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Watch Out the Kiwis are coming!

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Watch Out the Kiwis are coming!

Old 29th Jun 2001, 16:43
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newswatcher
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Unhappy Watch Out the Kiwis are coming!

From AviationNow:

"Australia, Britain and Canada could wind up using the Royal New Zealand Air Force's soon-to-be surplus combat pilots.

Top RNZAF officials say air forces from those nations are in talks to pick up some of the pilots and air crews from the RNZAF's air combat wing, which dropped its last bombs on Monday.

Despite weeks of protest from opposition parties and former military officials, Prime Minister Helen Clark's government decided in May to go ahead with plans to gut air defenses, disband the fighter force and reduce the RNZAF to only a handful of transports and six aging Lockheed P-3K Orion maritime patrol planes.

A day after that decision, the pilots said they'd rather fly someone else's fighters than retrain as transport pilots.

Next week, half of the 700 members of the wing will be told they're out of work; Monday's demonstration bombing run for students at the RNZAF's staff college will be the last attack of any kind by the wing unless the force is reconstituted under pressure from allies or a new government.

That run, in which two Vietnam-era Douglas A-4 Skyhawks dropped bombs and fired rockets and guns at the Kaipara weapons range at Kaipara Heads, northwest of Auckland, was part of the annual Tutor Boom training at the staff college.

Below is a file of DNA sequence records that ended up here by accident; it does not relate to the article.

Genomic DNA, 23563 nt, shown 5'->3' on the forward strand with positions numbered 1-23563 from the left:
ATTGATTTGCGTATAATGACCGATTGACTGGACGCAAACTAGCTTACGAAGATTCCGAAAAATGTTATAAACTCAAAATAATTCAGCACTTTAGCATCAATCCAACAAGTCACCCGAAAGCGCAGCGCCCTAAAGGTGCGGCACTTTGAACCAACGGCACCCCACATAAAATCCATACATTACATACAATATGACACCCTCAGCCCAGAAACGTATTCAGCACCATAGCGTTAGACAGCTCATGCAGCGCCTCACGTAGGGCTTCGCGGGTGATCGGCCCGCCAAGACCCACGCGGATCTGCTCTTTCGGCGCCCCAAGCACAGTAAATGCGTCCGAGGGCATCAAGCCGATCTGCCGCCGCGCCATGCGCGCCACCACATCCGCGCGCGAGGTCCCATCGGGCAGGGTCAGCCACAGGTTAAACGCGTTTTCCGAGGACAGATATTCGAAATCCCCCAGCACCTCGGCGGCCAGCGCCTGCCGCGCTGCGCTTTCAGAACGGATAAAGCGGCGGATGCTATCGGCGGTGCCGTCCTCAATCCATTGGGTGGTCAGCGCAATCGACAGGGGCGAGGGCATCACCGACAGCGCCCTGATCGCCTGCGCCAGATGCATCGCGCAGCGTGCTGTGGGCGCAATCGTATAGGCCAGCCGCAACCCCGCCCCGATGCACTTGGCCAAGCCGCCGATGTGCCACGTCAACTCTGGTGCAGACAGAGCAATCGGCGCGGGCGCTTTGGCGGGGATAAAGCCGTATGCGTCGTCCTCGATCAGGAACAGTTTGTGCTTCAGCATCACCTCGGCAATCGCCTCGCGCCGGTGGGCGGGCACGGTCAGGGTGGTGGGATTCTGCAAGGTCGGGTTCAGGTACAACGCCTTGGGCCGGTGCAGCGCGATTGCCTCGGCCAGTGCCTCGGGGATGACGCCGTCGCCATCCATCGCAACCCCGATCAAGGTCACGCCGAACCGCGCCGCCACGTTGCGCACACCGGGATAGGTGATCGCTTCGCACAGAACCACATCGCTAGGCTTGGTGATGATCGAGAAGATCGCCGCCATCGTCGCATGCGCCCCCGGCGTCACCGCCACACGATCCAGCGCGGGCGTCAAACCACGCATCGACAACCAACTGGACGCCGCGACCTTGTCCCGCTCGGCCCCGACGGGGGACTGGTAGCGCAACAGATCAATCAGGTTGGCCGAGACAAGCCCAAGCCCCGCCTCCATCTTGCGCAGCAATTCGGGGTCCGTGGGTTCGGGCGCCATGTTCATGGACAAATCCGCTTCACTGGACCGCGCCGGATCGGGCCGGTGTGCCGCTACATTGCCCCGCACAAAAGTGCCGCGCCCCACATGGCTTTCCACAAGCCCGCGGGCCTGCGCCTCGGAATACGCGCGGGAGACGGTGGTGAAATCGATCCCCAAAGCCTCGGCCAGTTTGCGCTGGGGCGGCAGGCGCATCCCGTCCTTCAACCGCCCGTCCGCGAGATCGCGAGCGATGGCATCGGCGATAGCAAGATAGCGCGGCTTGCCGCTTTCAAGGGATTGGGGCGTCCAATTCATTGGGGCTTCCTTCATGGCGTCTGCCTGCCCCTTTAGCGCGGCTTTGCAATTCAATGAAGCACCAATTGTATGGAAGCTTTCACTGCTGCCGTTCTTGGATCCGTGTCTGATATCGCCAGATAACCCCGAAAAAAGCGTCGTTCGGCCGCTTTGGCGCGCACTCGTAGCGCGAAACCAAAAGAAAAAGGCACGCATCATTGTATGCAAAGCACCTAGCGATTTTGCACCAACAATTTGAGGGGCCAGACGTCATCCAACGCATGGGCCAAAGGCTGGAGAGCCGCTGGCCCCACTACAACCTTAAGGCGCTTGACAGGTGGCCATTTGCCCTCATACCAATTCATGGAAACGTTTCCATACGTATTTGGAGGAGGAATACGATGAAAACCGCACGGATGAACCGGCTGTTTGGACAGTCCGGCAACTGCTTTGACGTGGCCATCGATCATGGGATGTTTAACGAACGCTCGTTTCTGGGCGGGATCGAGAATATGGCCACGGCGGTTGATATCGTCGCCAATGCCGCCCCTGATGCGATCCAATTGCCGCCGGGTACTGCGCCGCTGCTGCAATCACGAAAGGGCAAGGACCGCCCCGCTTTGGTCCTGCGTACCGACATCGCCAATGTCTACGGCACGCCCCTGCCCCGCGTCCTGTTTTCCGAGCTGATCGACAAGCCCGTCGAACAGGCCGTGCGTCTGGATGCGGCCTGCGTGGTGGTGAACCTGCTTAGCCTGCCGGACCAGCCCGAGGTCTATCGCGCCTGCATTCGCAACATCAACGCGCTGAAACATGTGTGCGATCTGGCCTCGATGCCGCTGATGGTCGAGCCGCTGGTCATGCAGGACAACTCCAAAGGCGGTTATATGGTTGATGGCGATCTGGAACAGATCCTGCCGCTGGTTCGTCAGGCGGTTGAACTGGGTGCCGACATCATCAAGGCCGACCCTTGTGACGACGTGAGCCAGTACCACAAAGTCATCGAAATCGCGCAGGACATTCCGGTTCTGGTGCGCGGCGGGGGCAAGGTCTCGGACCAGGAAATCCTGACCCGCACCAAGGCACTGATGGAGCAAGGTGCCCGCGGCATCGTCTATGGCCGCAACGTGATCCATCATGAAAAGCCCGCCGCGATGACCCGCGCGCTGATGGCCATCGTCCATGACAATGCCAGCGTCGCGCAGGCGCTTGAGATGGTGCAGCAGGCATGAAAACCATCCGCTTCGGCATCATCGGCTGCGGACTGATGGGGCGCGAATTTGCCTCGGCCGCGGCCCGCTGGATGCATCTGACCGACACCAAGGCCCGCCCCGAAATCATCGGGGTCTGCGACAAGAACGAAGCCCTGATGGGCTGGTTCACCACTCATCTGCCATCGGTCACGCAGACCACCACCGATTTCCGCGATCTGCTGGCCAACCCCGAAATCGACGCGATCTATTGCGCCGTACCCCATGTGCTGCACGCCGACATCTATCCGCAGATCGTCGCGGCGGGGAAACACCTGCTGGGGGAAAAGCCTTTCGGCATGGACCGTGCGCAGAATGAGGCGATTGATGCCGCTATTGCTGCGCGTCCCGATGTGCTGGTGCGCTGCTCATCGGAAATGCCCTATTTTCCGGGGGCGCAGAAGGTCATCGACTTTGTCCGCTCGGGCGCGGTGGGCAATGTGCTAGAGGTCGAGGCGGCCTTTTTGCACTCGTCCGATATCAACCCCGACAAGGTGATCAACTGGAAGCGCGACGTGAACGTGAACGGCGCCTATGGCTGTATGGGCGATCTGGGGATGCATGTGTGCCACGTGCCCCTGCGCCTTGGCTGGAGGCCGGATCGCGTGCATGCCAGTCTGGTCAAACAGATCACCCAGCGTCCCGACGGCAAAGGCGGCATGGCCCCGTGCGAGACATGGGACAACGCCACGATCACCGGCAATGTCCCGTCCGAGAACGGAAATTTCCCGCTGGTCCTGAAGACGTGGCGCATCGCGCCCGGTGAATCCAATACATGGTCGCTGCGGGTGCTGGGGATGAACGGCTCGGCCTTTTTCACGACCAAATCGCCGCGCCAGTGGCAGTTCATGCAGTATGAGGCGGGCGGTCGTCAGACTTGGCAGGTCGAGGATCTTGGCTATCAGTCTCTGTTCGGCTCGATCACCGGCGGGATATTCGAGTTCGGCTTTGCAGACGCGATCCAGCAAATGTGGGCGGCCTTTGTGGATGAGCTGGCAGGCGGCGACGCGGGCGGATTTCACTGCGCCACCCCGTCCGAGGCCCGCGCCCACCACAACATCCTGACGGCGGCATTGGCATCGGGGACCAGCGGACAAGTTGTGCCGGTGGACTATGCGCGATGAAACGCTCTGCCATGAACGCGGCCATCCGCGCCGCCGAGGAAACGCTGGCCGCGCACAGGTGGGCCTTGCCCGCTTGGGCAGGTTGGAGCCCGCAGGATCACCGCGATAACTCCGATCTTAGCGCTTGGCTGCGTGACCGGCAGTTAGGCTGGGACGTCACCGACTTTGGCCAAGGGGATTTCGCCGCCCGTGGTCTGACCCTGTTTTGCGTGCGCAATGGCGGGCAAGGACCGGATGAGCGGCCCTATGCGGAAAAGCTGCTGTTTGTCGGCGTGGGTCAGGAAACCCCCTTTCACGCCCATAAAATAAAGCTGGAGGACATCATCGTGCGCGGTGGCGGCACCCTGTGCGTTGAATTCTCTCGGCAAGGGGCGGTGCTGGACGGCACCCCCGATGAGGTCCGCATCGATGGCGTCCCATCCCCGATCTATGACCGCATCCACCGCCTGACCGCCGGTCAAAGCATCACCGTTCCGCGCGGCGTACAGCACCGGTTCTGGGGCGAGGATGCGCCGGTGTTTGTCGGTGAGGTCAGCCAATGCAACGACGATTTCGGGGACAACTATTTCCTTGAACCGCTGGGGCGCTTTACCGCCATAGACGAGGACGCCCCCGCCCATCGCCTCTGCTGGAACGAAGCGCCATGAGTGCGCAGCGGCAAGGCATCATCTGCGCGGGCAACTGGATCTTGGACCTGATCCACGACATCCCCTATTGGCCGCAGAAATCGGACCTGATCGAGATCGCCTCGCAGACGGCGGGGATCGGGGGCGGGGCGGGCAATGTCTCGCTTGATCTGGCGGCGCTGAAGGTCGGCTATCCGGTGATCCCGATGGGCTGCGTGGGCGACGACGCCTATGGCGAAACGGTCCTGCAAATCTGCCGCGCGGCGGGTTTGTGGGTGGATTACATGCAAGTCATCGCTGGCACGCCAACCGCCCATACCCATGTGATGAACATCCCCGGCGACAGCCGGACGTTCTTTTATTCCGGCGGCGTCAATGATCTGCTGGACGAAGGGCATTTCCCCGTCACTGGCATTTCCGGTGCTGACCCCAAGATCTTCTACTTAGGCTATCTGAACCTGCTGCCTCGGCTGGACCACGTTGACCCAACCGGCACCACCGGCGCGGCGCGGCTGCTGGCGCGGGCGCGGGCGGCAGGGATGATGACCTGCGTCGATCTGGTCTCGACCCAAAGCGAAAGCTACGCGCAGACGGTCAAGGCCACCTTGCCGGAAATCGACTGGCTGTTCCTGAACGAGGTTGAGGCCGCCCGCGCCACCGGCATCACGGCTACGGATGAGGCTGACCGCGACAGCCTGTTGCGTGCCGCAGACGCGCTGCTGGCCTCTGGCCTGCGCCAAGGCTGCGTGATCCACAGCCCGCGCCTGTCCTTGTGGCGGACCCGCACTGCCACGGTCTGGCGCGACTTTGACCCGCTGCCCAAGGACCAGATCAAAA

Reporters barred from Monday's proceedings claim they were invited to witness the training, but then had their invitations withdrawn for reasons of political sensitivity, but the RNZAF insists politics had nothing to do with it.

"Exercise Tutor Boom was not a public demonstration; there was never any formal invitation to media, or anyone else outside the Defence Force, to attend today's demonstration," says air staff chief Air Vice Marshal Don Hamilton. "Media requests to attend the event were therefore declined."

Even so, May's decision continues to cause discomfort among allies and former military officers in New Zealand, which many governments believe will now be unable to participate meaningfully in regional defense agreements.

The RNZAF fleet of Douglas A-4 Skyhawks and Aermacchi fighter trainers is scheduled to stop using live weapons after this coming Sunday, though the planes will keep flying until Dec. 1. After that, the RNZAF will withdraw No. 2 Squadron - which handles conversion training for new Skyhawk pilots - from its Royal Australian Naval Air Station Nowra base, and disband it by Dec. 21. No. 14 Squadron, the fighter lead-in training unit at RNZAF Base Ohakea, and No. 75 fighter squadron, will be disbanded by the same date.